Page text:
Weimar and Nazi Germany 1919-1945

The Nazi Party in 1922

The Rise of Hitler 1919-1929 podcast

This revision podcast is relevant to both GCSE and IGCSE Modern World History.  It is the first of two podcasts that present an explanation of the range of factors that contributed to the rise of Hitler. It goes into more detail than the briefer podcast that covers the entire 1919-1934 period. You could also download the Rise of Hitler Revision PowerPoint which complements the two podcasts.

The podcast begins in 1919 with an introduction to Hitler’s early attitudes and him taking control of the National Socialist German Workers Party (who became known as the Nazis).  An overview is then given of the actions of the SA/Stormtroopers before describing how the hyperinflation of 1922-23 led Hitler to use his violent supporters to launch the Munich (or Beer Hall) Putsch. The consequences of the Putsch are considered, which include increased publicity for the Nazis and Hitler’s imprisonment during which he wrote Mein Kampf.

The podcast then goes on to explain how, during the ‘Stresemann period’ of German history, which is described in greater detail in the Weimar Germany revision podcast, Hitler changed his tactics to use legal means in an attempt to gain political power.

          

Why did Hitler launch the Munich (Beer Hall) Putsch?

On the 8th November 1923, the Beer Hall Putsch took place when Adolf Hitler along with First World War hero Erich Ludendorff led an attempted coup against the Weimar Government by trying to seize power in the Bavarian city of Munich.

A short explanation of Hitler’s sentence for treason after the Munich Putsch

On the 1st April 1924, Adolf Hitler was found guilty of treason for his role in the Beer Hall Putsch and sentenced to five years in jail.

Hitler in Landsberg

Adolf Hitler’s release from Landsberg Prison after serving 9 months for treason

In November 1923 Hitler had been found guilty of treason for leading an attempted coup against the Weimar Government in the Bavarian city of Munich.

Hindenburg and Hitler as Chancellor

The Rise of Hitler 1929-1934 podcast

This revision podcast is relevant to both GCSE and IGCSE History students studying Nazi Germany. It is the second of two podcasts that present an explanation of the range of factors that contributed to the rise of Hitler. It goes into more detail than the briefer podcast that covers the entire 1919-1934 period. You could also download the Rise of Hitler Revision PowerPoint which complements the two podcasts.

The podcast is the second of two that explore how Hitler came to power. This episode covers the period from the Wall Street Crash to Hitler’s self-appointment of the Fuhrer of Germany in 1934. Specific attention is given to:

* The effects of the Great Depression on Germany
* The Presidential election campaign of 1932
* The appointment of Hitler as Chancellor in 1933
* The Reichstag Fire and the Enabling Act
* The Night of the Long Knives
* The death of President Hindenburg

The revision guide aims to give clear examples for each of these factors, and explains how you might approach a question on them in the exam.

          

Hitler appointed Chancellor of Germany

The Rise of Hitler 1919-1934

For more detail on the rise of Hitler, please see these expanded podcasts:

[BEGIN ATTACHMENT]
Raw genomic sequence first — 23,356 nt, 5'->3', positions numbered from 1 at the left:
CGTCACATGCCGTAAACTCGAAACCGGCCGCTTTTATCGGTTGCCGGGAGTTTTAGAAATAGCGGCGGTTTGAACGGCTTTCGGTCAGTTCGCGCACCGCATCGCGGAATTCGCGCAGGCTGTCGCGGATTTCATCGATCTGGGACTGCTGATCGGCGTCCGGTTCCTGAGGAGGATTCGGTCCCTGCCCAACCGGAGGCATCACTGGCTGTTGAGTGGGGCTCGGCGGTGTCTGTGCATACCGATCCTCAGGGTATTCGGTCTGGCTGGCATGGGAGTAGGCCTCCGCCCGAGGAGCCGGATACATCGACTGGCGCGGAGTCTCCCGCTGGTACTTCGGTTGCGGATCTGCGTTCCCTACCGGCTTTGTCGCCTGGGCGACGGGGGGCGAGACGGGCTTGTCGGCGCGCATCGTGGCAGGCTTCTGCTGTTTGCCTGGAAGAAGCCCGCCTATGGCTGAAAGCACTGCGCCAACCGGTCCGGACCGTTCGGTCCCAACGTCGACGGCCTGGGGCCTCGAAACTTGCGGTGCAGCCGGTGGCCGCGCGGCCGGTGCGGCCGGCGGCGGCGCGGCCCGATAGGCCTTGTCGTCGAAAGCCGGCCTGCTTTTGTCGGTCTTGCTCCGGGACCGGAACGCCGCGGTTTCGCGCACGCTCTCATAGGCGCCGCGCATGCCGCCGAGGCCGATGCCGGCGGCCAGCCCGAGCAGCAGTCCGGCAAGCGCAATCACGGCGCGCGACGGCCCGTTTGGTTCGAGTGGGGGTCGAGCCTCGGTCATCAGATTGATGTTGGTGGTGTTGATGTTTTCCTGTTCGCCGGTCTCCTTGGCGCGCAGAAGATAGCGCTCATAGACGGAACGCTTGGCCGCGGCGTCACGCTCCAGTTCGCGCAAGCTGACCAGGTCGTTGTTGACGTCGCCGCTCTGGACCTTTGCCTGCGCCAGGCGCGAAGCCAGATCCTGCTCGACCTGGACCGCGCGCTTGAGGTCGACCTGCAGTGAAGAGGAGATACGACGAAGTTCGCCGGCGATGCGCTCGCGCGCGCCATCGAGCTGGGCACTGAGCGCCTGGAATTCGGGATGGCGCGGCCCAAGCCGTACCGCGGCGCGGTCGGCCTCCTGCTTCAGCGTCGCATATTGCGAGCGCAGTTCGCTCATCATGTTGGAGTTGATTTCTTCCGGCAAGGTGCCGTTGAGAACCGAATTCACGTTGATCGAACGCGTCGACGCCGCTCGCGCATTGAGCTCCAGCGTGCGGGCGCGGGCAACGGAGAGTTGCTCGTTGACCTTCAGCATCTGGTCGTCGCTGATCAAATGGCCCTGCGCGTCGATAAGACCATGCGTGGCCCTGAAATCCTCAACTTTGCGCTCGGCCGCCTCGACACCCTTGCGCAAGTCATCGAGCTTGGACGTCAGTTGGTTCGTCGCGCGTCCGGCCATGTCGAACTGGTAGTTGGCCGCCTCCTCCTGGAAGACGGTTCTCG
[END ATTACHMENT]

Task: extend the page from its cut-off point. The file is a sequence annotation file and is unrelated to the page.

The rise of Hitler 1919-29

The rise of Hitler 1929-34

The podcast begins in 1919 with an introduction to Hitler’s early attitudes and him taking control of the National Socialist German Workers Party (who became known as the Nazis).  An overview is then given of the actions of the SA/Stormtroopers before describing how the hyperinflation of 1922-23 led Hitler to use his violent supporters to launch the Munich (or Beer Hall) Putsch, which resulting in Hitler’s imprisonment during which he wrote Mein Kampf.  This coincided with the ‘Stresemann Period’ of German history, which is described in greater detail in the Weimar Germany revision podcast.

The episode then goes on to explain how, following his release from prison, Hitler changed his tactics to use legal means to gain political power.  The period of the Great Depression led to increasing support for the now well-organised Nazi party which culminted with the appointment of Hitler to the position of Chancellor.  An explanation of how Hitler consolidated his power is then given – the Reichstag Fire which led to the Enabling Act; the Night of the Long Knives through which Hitler removed opponents including Ernst Rohm; and finally Hitler taking the title of Fuhrer following the death of President Hindenburg.

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Hindenburg and Hitler as Chancellor

Hitler’s Rise to Power – video documentary extract

An extract from a 1980s documentary called “Hitler’s Germany” – part of the BBC’s 20th Century History series of documentary programs.  Transferred from an VHS tape, so quality is variable – but it’s watchable and well presented.

Hitler appointed Chancellor

Why was Adolf Hitler appointed Chancellor of Germany? An overview.

Hitler appointed Chancellor of Germany

Hitler’s speech as Chancellor in 1933

Shortly after Adolf Hitler was appointed to the position of Chancellor by President Hindenberg, he made this speech to thousands of members of the Nazi Party.

Einstein in the USA

Why did Albert Einstein move to the USA in 1933?

Einstein, who was Jewish, was undertaking a visiting professorship at the California Institute of Technology in Pasadena when Adolf Hitler was appointed Chancellor on 30 January 1933.